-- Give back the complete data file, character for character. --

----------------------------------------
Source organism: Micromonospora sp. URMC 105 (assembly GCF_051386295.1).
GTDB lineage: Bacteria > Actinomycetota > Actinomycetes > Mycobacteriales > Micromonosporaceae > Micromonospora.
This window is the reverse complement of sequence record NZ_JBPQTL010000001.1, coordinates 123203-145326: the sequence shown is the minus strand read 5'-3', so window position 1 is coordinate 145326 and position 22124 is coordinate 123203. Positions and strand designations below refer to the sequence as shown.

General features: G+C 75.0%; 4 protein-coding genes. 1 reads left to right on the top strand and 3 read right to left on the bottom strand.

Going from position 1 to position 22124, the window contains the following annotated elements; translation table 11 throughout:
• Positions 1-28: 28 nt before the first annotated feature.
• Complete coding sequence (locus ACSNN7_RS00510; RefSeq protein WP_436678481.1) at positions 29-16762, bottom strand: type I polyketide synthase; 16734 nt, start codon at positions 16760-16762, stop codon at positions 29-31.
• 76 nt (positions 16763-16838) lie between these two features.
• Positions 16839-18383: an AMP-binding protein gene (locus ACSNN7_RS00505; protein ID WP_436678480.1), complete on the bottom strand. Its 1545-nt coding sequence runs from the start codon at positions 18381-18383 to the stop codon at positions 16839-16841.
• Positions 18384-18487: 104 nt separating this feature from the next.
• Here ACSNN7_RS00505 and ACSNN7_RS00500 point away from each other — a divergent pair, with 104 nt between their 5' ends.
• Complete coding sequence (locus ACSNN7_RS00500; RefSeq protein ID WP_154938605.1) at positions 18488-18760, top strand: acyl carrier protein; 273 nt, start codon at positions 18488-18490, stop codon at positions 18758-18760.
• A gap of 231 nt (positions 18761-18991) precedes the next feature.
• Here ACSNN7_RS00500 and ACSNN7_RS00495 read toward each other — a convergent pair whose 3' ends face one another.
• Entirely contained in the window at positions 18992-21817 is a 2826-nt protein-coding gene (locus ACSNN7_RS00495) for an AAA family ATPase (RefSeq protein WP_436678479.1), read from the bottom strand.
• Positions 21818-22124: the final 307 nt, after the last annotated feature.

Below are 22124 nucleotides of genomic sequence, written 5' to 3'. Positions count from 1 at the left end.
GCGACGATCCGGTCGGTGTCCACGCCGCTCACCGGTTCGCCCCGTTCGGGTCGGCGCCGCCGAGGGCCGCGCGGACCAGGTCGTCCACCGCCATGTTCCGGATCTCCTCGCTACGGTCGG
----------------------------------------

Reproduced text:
Source organism: Micromonospora sp. URMC 105 (assembly GCF_051386295.1).
GTDB lineage: Bacteria > Actinomycetota > Actinomycetes > Mycobacteriales > Micromonosporaceae > Micromonospora.
This window is the reverse complement of sequence record NZ_JBPQTL010000001.1, coordinates 123203-145326: the sequence shown is the minus strand read 5'-3', so window position 1 is coordinate 145326 and position 22124 is coordinate 123203. Positions and strand designations below refer to the sequence as shown.

General features: G+C 75.0%; 4 protein-coding genes. 1 reads left to right on the top strand and 3 read right to left on the bottom strand.

Going from position 1 to position 22124, the window contains the following annotated elements; translation table 11 throughout:
• Positions 1-28: 28 nt before the first annotated feature.
• Complete coding sequence (locus ACSNN7_RS00510; RefSeq protein WP_436678481.1) at positions 29-16762, bottom strand: type I polyketide synthase; 16734 nt, start codon at positions 16760-16762, stop codon at positions 29-31.
• 76 nt (positions 16763-16838) lie between these two features.
• Positions 16839-18383: an AMP-binding protein gene (locus ACSNN7_RS00505; protein ID WP_436678480.1), complete on the bottom strand. Its 1545-nt coding sequence runs from the start codon at positions 18381-18383 to the stop codon at positions 16839-16841.
• Positions 18384-18487: 104 nt separating this feature from the next.
• Here ACSNN7_RS00505 and ACSNN7_RS00500 point away from each other — a divergent pair, with 104 nt between their 5' ends.
• Complete coding sequence (locus ACSNN7_RS00500; RefSeq protein ID WP_154938605.1) at positions 18488-18760, top strand: acyl carrier protein; 273 nt, start codon at positions 18488-18490, stop codon at positions 18758-18760.
• A gap of 231 nt (positions 18761-18991) precedes the next feature.
• Here ACSNN7_RS00500 and ACSNN7_RS00495 read toward each other — a convergent pair whose 3' ends face one another.
• Entirely contained in the window at positions 18992-21817 is a 2826-nt protein-coding gene (locus ACSNN7_RS00495) for an AAA family ATPase (RefSeq protein WP_436678479.1), read from the bottom strand.
• Positions 21818-22124: the final 307 nt, after the last annotated feature.

Below are 22124 nucleotides of genomic sequence, written 5' to 3'. Positions count from 1 at the left end.
GCGACGATCCGGTCGGTGTCCACGCCGCTCACCGGTTCGCCCCGTTCGGGTCGGCGCCGCCGAGGGCCGCGCGGACCAGGTCGTCCACCGCCATGTTCCGGATCTCCTCGCTACGGTCGG